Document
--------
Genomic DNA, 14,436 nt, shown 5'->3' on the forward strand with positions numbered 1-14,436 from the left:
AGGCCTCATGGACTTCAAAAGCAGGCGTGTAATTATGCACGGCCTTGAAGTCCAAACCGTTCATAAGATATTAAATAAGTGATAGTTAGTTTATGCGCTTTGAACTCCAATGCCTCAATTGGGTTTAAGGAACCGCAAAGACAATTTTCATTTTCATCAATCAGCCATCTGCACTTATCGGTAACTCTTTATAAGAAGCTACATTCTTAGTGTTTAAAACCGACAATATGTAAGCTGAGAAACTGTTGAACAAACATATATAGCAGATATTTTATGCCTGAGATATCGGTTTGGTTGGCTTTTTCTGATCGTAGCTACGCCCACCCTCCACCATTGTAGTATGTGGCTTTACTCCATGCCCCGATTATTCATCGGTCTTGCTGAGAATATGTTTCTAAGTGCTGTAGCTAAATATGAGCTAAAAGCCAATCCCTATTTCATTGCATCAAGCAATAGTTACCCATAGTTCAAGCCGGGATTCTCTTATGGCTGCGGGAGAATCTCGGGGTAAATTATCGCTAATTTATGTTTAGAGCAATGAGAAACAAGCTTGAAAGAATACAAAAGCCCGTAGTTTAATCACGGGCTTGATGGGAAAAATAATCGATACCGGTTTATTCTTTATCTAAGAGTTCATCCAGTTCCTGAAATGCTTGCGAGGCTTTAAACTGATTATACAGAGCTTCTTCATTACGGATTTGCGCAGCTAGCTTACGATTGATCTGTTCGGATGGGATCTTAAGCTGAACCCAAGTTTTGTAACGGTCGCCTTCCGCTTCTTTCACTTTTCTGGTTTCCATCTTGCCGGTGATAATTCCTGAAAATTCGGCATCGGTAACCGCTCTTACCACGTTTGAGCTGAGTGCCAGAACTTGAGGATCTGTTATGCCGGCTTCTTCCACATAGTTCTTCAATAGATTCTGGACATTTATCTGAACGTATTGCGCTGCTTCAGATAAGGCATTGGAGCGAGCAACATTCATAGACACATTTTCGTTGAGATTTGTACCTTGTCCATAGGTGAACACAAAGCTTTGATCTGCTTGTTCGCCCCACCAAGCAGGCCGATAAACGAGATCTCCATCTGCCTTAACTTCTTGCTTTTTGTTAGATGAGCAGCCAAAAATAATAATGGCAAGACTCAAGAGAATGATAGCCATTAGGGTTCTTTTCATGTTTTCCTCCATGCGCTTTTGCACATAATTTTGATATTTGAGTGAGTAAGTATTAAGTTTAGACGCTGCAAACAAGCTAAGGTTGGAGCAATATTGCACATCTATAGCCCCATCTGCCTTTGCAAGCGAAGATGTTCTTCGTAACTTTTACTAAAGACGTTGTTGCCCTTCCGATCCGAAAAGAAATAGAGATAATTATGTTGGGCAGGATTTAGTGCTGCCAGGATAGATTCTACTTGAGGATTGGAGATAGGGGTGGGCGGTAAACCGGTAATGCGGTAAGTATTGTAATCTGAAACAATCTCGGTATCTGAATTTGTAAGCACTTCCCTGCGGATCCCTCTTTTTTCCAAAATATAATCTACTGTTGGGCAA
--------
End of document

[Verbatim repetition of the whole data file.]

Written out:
Genomic DNA, 14,436 nt, shown 5'->3' on the forward strand with positions numbered 1-14,436 from the left:
AGGCCTCATGGACTTCAAAAGCAGGCGTGTAATTATGCACGGCCTTGAAGTCCAAACCGTTCATAAGATATTAAATAAGTGATAGTTAGTTTATGCGCTTTGAACTCCAATGCCTCAATTGGGTTTAAGGAACCGCAAAGACAATTTTCATTTTCATCAATCAGCCATCTGCACTTATCGGTAACTCTTTATAAGAAGCTACATTCTTAGTGTTTAAAACCGACAATATGTAAGCTGAGAAACTGTTGAACAAACATATATAGCAGATATTTTATGCCTGAGATATCGGTTTGGTTGGCTTTTTCTGATCGTAGCTACGCCCACCCTCCACCATTGTAGTATGTGGCTTTACTCCATGCCCCGATTATTCATCGGTCTTGCTGAGAATATGTTTCTAAGTGCTGTAGCTAAATATGAGCTAAAAGCCAATCCCTATTTCATTGCATCAAGCAATAGTTACCCATAGTTCAAGCCGGGATTCTCTTATGGCTGCGGGAGAATCTCGGGGTAAATTATCGCTAATTTATGTTTAGAGCAATGAGAAACAAGCTTGAAAGAATACAAAAGCCCGTAGTTTAATCACGGGCTTGATGGGAAAAATAATCGATACCGGTTTATTCTTTATCTAAGAGTTCATCCAGTTCCTGAAATGCTTGCGAGGCTTTAAACTGATTATACAGAGCTTCTTCATTACGGATTTGCGCAGCTAGCTTACGATTGATCTGTTCGGATGGGATCTTAAGCTGAACCCAAGTTTTGTAACGGTCGCCTTCCGCTTCTTTCACTTTTCTGGTTTCCATCTTGCCGGTGATAATTCCTGAAAATTCGGCATCGGTAACCGCTCTTACCACGTTTGAGCTGAGTGCCAGAACTTGAGGATCTGTTATGCCGGCTTCTTCCACATAGTTCTTCAATAGATTCTGGACATTTATCTGAACGTATTGCGCTGCTTCAGATAAGGCATTGGAGCGAGCAACATTCATAGACACATTTTCGTTGAGATTTGTACCTTGTCCATAGGTGAACACAAAGCTTTGATCTGCTTGTTCGCCCCACCAAGCAGGCCGATAAACGAGATCTCCATCTGCCTTAACTTCTTGCTTTTTGTTAGATGAGCAGCCAAAAATAATAATGGCAAGACTCAAGAGAATGATAGCCATTAGGGTTCTTTTCATGTTTTCCTCCATGCGCTTTTGCACATAATTTTGATATTTGAGTGAGTAAGTATTAAGTTTAGACGCTGCAAACAAGCTAAGGTTGGAGCAATATTGCACATCTATAGCCCCATCTGCCTTTGCAAGCGAAGATGTTCTTCGTAACTTTTACTAAAGACGTTGTTGCCCTTCCGATCCGAAAAGAAATAGAGATAATTATGTTGGGCAGGATTTAGTGCTGCCAGGATAGATTCTACTTGAGGATTGGAGATAGGGGTGGGCGGTAAACCGGTAATGCGGTAAGTATTGTAATCTGAAACAATCTCGGTATCTGAATTTGTAAGCACTTCCCTGCGGATCCCTCTTTTTTCCAAAATATAATCTACTGTTGGGCAA